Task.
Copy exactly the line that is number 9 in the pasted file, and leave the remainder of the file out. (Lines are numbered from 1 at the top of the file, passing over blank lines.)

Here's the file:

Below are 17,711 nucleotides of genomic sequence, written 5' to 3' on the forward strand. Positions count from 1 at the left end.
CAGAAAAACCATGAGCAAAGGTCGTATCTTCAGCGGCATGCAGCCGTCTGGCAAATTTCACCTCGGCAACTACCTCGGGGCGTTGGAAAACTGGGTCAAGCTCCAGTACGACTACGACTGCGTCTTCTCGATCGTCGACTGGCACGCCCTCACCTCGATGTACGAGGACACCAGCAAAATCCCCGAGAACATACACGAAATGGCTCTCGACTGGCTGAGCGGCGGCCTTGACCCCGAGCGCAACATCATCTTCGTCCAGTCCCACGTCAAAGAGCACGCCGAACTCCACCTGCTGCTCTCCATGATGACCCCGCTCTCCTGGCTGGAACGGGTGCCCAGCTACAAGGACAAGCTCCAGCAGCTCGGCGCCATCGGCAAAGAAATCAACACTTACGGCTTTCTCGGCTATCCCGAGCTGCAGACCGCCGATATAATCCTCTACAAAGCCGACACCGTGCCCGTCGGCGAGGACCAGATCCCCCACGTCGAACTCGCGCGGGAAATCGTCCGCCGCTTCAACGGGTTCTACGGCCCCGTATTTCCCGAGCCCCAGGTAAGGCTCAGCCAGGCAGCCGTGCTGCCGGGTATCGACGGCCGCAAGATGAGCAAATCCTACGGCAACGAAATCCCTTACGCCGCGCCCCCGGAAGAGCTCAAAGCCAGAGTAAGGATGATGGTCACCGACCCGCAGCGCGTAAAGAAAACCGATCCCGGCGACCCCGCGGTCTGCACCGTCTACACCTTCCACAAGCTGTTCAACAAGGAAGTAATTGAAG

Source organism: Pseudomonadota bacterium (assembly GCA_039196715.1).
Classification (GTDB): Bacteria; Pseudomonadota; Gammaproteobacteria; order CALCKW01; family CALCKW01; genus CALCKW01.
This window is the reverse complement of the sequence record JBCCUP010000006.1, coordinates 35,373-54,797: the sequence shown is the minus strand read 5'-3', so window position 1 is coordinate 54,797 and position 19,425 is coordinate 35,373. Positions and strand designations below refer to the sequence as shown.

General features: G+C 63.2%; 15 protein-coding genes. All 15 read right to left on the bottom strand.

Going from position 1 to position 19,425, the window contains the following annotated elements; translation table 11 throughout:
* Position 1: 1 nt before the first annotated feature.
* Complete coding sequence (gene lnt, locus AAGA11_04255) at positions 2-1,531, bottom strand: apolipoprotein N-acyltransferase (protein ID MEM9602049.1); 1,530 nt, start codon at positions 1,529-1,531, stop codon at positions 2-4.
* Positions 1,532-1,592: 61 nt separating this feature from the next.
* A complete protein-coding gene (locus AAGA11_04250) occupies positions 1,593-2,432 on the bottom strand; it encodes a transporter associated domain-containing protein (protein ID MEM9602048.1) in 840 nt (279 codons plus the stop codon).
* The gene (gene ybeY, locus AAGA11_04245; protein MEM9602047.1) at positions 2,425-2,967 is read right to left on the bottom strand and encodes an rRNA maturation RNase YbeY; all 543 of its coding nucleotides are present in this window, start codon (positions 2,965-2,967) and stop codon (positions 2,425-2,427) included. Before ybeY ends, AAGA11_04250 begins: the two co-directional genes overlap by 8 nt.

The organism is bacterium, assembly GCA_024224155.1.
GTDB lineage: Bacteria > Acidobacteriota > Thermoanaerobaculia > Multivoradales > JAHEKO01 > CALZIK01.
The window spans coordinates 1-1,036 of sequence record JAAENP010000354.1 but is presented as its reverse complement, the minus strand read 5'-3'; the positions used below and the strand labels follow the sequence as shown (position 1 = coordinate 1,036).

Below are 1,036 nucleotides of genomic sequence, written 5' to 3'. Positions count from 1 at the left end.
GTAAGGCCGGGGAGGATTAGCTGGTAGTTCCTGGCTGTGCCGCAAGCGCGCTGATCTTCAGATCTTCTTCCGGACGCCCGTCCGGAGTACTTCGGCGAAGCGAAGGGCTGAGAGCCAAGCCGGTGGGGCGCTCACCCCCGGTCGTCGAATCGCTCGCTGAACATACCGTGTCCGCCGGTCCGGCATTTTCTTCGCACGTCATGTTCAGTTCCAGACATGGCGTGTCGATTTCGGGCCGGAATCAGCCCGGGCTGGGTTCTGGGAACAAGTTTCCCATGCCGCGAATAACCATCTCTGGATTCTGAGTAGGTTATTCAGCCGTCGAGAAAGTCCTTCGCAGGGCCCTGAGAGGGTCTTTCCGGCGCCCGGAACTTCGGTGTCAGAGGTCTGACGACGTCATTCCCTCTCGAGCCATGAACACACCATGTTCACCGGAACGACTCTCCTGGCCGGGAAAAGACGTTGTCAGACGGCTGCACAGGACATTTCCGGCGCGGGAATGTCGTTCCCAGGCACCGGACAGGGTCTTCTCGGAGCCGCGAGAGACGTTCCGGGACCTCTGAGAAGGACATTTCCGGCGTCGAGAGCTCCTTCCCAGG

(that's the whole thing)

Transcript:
* Complete coding sequence (gene lnt, locus AAGA11_04255) at positions 2-1,531, bottom strand: apolipoprotein N-acyltransferase (protein ID MEM9602049.1); 1,530 nt, start codon at positions 1,529-1,531, stop codon at positions 2-4.